Following Speed, Reeves' next leading role came in 1995, in the cyberpunk action thriller Johnny Mnemonic. It is based on the story of the same name by William Gibson, about a man who has had a cybernetic brain implant. As part of the film studio's marketing efforts, a CD-ROM video game was also released. The film, however, received mainly negative reviews and critics felt Reeves was "woefully miscast". He next appeared in the romantic drama A Walk in the Clouds (1995), which also garnered mixed-to-negative reviews. Reeves plays a young soldier returning home from World War II, trying to settle down with a woman he married impulsively just before he enlisted. Film critic Mick LaSalle opined, "A Walk in the Clouds is for the most part a beautiful, well-acted and emotionally rich picture", whereas Hal Hinson from The Washington Post said, "The film has the syrupy, Kodak magic-moment look of a Bo Derek movie, and pretty much the same level of substance". Besides film work, Reeves retreated briefly back to the theatre playing Prince Hamlet in a 1995 Manitoba Theatre Centre production of Hamlet in Winnipeg, Manitoba. Sunday Times critic Roger Lewis believed his performance, writing he "quite embodied the innocence, the splendid fury, the animal grace of the leaps and bounds, the emotional violence, that form the Prince of Denmark ... He is one of the top three Hamlets I have seen, for a simple reason: he is Hamlet".
In 1991, Reeves developed an interest in a music career; he formed an alternative rock band called Dogstar, consisting of members Robert Mailhouse, Gregg Miller and Bret Domrose. Reeves played the bass guitar. In 1993, he had a role in Much Ado About Nothing, based on Shakespeare's play of the same name. The film received positive reviews, although Reeves was nominated for a Golden Raspberry Award for Worst Supporting Actor. The New Republic magazine thought his casting was "unfortunate" because of his amateur performance. That same year, he starred in two more drama films, Even Cowgirls Get the Blues and Little Buddha, both of which garnered a mixed-to-negative reception. The Independent gave Little Buddha a mixed review but opined Reeves was "credible" and fitting for the part.More Info
In 1984, Reeves was a correspondent for the Canadian Broadcasting Corporation (CBC) youth television program Going Great. That same year, he made his acting debut in an episode of the television series, called Hangin' In. In 1985, he played Mercutio in a stage production of Romeo and Juliet at the Leah Posluns Theatre in North York, Ontario. He made further appearances on stage, including Brad Fraser's cult hit Wolfboy in Toronto. He also appeared in a Coca-Cola commercial, and in 1985, the National Film Board of Canada (NFB) coming-of-age, short film One Step Away.More Info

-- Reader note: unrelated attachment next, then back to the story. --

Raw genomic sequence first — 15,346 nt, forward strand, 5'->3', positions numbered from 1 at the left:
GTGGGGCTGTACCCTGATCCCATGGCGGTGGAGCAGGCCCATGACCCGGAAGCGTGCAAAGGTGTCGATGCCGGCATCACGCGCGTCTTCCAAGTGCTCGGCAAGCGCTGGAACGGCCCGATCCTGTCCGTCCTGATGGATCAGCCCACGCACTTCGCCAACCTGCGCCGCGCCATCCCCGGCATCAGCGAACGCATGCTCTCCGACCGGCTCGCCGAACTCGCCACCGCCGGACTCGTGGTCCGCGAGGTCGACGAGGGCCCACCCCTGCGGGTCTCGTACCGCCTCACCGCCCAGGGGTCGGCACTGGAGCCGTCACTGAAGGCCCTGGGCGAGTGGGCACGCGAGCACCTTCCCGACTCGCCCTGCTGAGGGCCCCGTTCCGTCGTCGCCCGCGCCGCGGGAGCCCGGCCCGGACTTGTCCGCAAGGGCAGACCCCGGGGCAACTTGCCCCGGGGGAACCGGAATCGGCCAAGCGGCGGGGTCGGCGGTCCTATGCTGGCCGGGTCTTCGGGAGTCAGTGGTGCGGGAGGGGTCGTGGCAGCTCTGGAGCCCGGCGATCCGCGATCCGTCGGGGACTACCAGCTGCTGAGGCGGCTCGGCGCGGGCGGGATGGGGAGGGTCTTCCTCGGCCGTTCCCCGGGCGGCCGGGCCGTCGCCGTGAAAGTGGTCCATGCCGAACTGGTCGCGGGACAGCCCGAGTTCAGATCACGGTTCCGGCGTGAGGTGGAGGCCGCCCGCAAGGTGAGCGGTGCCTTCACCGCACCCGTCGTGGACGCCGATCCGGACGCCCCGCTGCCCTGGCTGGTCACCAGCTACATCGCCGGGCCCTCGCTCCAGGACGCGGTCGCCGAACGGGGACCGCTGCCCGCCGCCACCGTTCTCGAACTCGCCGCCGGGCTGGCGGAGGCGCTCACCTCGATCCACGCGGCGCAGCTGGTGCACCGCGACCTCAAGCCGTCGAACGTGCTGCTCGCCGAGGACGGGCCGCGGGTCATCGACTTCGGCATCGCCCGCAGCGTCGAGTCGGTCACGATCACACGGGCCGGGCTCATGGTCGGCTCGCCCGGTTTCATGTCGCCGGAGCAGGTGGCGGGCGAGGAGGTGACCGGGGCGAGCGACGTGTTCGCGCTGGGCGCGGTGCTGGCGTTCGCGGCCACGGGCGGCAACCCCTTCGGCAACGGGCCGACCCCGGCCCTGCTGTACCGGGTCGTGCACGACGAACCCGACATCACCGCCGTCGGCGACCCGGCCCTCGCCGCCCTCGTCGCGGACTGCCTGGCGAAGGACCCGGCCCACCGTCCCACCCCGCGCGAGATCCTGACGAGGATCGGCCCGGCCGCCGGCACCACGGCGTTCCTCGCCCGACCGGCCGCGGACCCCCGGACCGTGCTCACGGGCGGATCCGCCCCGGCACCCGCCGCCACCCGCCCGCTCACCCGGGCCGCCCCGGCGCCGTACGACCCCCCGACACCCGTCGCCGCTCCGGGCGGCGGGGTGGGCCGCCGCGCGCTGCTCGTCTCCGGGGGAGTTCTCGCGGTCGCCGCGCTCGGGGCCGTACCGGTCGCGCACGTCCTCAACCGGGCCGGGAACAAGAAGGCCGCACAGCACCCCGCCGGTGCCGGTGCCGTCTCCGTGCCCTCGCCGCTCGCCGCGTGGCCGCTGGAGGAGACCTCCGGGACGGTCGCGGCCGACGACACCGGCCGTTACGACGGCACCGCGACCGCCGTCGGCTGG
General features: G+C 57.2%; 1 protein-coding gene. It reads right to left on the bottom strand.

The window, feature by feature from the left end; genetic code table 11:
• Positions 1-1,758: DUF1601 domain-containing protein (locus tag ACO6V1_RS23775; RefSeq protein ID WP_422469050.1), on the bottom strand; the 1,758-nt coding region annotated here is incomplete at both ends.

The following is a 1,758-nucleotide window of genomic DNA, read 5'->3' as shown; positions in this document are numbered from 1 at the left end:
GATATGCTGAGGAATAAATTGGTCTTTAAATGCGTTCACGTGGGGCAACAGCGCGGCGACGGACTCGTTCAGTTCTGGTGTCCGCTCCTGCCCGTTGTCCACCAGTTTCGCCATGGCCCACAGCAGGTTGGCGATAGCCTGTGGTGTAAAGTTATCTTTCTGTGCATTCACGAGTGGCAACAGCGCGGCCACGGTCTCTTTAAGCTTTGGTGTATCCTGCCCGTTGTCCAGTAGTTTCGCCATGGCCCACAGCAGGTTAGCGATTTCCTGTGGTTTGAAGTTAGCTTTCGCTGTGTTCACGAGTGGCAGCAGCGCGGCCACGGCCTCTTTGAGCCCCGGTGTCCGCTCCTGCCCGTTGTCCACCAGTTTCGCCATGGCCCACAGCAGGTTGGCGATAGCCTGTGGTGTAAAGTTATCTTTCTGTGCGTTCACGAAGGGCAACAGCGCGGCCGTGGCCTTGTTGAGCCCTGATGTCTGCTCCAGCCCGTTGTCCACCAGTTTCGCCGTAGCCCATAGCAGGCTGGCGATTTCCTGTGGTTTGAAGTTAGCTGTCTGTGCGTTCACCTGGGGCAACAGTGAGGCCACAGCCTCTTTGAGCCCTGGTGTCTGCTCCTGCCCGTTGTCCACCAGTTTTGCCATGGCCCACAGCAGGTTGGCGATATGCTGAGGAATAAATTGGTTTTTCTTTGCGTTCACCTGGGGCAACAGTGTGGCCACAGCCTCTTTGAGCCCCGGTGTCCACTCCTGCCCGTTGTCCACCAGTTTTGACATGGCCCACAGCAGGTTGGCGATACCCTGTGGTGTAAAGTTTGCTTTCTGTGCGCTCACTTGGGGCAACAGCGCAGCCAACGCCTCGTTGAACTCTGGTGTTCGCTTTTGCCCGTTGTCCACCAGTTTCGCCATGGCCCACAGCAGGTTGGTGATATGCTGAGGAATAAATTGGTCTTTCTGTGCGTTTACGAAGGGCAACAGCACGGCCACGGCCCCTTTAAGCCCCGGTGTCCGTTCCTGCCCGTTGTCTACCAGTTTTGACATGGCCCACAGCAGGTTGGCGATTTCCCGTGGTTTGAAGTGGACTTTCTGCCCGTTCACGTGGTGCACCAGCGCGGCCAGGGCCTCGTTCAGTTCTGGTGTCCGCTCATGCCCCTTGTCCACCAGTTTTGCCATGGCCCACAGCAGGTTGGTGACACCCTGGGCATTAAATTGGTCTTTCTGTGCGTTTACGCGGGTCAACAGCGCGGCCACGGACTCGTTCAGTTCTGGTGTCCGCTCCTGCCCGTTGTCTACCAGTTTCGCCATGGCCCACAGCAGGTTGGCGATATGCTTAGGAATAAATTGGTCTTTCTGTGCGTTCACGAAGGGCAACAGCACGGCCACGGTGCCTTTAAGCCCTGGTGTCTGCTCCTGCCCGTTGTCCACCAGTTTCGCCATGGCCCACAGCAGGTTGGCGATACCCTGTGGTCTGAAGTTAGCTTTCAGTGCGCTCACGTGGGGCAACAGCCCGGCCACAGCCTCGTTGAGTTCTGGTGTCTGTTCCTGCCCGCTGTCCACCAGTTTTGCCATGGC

Reeves made a foray into television films in 1986, including NBC's Babes in Toyland, Act of Vengeance and Brotherhood of Justice. He made his first motion picture appearances in Peter Markle's Youngblood (1986), in which he played a goalkeeper, and in the low-budget romantic drama, Flying. He was cast as Matt in River's Edge, a crime drama about a group of high school friends dealing with a murder case, loosely based on the 1981 murder of Marcy Renee Conrad. The film premiered in 1986 at the Toronto International Film Festival to a largely positive response. Janet Maslin of The New York Times describes the performances of the young cast as "natural and credible", with Reeves being described as "affecting and sympathetic".More Info
In 1989, Reeves starred in the comedy-drama Parenthood directed by Ron Howard. Nick Hilditch of the BBC gave the film three out of five stars, calling it a "feelgood movie" with an "extensive and entertaining ensemble cast". In 1990, Reeves gave two acting performances. He portrayed an incompetent hitman in the black comedy I Love You to Death, and played Martin, a radio station employee in the comedy Tune in Tomorrow. He also appeared in Paula Abdul's music video for Rush Rush which featured a Rebel Without a Cause motif, with him in the James Dean role.More Info
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